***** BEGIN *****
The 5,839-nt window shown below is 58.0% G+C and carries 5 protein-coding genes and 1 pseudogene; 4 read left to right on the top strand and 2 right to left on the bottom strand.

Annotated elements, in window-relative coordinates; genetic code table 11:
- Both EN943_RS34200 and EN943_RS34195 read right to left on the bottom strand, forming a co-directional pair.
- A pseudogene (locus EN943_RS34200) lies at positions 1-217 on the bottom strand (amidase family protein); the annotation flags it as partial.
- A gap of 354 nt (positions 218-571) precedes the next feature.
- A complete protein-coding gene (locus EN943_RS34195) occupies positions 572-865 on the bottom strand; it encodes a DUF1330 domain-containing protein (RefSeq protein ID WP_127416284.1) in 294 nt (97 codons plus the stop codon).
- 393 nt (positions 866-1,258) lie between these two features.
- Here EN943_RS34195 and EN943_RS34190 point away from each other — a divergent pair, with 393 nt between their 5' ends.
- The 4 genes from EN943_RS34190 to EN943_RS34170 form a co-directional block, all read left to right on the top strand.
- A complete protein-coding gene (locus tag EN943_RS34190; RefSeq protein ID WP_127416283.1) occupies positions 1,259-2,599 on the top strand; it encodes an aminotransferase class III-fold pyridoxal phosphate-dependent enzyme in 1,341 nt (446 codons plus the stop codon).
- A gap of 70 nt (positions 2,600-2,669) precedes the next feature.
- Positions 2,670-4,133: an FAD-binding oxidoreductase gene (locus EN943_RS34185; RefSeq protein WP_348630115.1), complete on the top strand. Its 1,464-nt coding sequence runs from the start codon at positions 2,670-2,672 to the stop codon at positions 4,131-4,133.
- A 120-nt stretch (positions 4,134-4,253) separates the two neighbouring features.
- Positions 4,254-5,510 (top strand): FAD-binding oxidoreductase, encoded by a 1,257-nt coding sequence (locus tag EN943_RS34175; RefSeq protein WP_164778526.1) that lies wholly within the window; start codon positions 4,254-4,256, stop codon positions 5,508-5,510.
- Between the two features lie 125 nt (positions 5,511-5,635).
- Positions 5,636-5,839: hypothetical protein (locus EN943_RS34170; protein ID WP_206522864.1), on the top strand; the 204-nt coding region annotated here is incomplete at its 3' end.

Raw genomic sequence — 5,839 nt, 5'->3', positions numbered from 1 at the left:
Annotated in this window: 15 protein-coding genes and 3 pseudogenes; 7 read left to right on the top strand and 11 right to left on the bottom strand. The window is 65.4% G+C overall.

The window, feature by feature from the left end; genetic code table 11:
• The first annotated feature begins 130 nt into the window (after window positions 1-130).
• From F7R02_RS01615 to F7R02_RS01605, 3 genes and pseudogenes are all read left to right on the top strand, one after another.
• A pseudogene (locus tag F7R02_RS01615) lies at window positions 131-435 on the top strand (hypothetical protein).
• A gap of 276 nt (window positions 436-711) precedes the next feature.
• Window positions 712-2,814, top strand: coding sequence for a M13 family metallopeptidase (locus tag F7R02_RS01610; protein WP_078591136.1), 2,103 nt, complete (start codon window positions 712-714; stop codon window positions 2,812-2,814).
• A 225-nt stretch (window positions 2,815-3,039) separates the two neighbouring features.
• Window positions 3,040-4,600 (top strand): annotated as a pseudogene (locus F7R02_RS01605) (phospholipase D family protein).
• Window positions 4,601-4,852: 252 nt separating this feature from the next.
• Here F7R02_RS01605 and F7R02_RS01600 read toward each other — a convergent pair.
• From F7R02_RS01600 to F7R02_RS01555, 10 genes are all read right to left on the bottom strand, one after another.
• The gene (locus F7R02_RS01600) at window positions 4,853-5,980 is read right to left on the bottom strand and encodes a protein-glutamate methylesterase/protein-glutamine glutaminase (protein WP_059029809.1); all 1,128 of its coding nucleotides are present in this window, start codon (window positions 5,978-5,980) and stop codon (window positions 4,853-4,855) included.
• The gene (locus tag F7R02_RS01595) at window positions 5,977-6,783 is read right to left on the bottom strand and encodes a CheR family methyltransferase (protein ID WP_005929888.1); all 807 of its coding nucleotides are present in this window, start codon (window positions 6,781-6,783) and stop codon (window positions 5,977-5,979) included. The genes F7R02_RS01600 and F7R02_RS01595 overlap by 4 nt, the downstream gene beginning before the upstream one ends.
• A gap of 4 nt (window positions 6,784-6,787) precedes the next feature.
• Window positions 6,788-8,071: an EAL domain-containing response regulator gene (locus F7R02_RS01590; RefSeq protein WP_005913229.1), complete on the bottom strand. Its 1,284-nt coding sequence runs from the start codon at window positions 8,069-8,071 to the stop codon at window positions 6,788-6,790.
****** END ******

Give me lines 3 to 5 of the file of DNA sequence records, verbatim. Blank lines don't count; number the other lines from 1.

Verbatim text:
- Both EN943_RS34200 and EN943_RS34195 read right to left on the bottom strand, forming a co-directional pair.
- A pseudogene (locus EN943_RS34200) lies at positions 1-217 on the bottom strand (amidase family protein); the annotation flags it as partial.
- A gap of 354 nt (positions 218-571) precedes the next feature.